A friend developed a teaching tool for the hospital we both worked for. She developed it on her own time & was not reimbursed for materials. When she moved on, she took the tool with her & has been approached to market this idea as it was very original. The head of the department demanded the return of this tool upon realizing it was no longer there. Who owns this tool? Could there be legal ramifications is she does not return it. Also, she is seeking re-employment with this department.
2 Answers from Attorneys
If your friend developed this tool in the course and scope of her employment, then it probably belongs to the employer, unless her contract with them says otherwise. You say that she developed it on her own time, but one difficulty she would have is proving it--often with intellectual property, a contract will say the employer owns anything created while in their employ, not just during business hours. There is also the question why, if they didn't pay for the tool, did she develop and use it for their benefit? Your friend would have a stronger claim if she had never used it at the hospital.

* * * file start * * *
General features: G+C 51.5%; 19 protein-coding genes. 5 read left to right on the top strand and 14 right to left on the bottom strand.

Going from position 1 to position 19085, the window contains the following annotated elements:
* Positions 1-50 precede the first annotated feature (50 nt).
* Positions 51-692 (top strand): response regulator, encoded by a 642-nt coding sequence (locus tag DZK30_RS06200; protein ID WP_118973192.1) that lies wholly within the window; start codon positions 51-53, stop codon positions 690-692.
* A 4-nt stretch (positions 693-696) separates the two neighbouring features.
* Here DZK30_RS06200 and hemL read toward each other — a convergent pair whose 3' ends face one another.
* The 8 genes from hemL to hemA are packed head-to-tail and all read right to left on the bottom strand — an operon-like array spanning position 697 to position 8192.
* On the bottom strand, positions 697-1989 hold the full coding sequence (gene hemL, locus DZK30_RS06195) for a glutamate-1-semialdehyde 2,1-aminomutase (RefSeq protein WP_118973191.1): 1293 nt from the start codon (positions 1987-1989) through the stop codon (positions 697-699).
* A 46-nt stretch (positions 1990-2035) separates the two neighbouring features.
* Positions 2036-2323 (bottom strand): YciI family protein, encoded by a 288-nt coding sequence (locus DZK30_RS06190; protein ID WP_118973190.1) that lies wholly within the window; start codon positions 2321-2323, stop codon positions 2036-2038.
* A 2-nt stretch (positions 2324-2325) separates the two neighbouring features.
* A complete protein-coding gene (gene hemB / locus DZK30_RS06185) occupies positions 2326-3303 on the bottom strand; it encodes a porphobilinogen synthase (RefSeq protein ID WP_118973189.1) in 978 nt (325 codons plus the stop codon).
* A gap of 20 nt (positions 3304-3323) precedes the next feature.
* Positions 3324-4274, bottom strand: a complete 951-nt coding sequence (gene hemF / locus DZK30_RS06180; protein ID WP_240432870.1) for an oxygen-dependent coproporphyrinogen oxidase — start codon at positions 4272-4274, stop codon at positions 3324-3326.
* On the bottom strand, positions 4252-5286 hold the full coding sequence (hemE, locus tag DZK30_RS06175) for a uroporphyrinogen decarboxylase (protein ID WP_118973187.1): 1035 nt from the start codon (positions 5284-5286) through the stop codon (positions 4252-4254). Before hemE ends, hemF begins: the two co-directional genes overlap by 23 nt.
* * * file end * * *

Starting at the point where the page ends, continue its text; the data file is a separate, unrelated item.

The problem your friend is going to have in a situation like this is deep pockets. The hospital can afford to legally seek return of the tool, while your friend probably cannot. A suggestion is to file a provential patent to see if your friend can get some legal claim to the tool which would render the hospital's claim moot. However, since the tool has been in public use, you may have trouble obtaining a patent.
Small claims court may be an option.